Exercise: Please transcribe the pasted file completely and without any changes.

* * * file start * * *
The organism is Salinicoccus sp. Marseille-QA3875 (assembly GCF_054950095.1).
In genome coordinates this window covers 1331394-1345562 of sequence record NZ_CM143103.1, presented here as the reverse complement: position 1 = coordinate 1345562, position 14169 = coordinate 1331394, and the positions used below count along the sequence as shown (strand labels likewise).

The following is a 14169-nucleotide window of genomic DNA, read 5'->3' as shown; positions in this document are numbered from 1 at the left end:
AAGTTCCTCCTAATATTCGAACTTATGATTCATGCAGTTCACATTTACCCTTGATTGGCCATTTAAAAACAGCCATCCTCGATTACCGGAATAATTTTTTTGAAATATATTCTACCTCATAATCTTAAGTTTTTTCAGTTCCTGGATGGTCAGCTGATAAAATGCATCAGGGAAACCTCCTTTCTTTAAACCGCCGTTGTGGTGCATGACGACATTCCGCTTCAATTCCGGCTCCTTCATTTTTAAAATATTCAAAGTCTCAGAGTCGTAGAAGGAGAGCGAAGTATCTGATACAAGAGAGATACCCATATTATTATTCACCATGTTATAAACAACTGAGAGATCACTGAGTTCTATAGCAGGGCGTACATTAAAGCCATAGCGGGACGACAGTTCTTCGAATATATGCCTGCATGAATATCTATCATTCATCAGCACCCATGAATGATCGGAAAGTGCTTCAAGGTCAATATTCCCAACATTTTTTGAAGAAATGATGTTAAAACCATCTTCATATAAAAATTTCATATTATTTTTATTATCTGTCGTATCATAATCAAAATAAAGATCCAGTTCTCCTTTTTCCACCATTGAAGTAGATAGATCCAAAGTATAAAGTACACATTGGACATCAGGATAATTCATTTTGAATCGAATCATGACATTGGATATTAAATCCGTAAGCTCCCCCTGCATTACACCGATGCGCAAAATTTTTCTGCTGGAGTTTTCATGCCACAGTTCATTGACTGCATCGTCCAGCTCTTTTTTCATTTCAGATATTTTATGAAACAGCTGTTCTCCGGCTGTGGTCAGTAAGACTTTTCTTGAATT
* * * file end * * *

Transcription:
The organism is Salinicoccus sp. Marseille-QA3875 (assembly GCF_054950095.1).
In genome coordinates this window covers 1331394-1345562 of sequence record NZ_CM143103.1, presented here as the reverse complement: position 1 = coordinate 1345562, position 14169 = coordinate 1331394, and the positions used below count along the sequence as shown (strand labels likewise).

The following is a 14169-nucleotide window of genomic DNA, read 5'->3' as shown; positions in this document are numbered from 1 at the left end:
AAGTTCCTCCTAATATTCGAACTTATGATTCATGCAGTTCACATTTACCCTTGATTGGCCATTTAAAAACAGCCATCCTCGATTACCGGAATAATTTTTTTGAAATATATTCTACCTCATAATCTTAAGTTTTTTCAGTTCCTGGATGGTCAGCTGATAAAATGCATCAGGGAAACCTCCTTTCTTTAAACCGCCGTTGTGGTGCATGACGACATTCCGCTTCAATTCCGGCTCCTTCATTTTTAAAATATTCAAAGTCTCAGAGTCGTAGAAGGAGAGCGAAGTATCTGATACAAGAGAGATACCCATATTATTATTCACCATGTTATAAACAACTGAGAGATCACTGAGTTCTATAGCAGGGCGTACATTAAAGCCATAGCGGGACGACAGTTCTTCGAATATATGCCTGCATGAATATCTATCATTCATCAGCACCCATGAATGATCGGAAAGTGCTTCAAGGTCAATATTCCCAACATTTTTTGAAGAAATGATGTTAAAACCATCTTCATATAAAAATTTCATATTATTTTTATTATCTGTCGTATCATAATCAAAATAAAGATCCAGTTCTCCTTTTTCCACCATTGAAGTAGATAGATCCAAAGTATAAAGTACACATTGGACATCAGGATAATTCATTTTGAATCGAATCATGACATTGGATATTAAATCCGTAAGCTCCCCCTGCATTACACCGATGCGCAAAATTTTTCTGCTGGAGTTTTCATGCCACAGTTCATTGACTGCATCGTCCAGCTCTTTTTTCATTTCAGATATTTTATGAAACAGCTGTTCTCCGGCTGTGGTCAGTAAGACTTTTCTTGAATT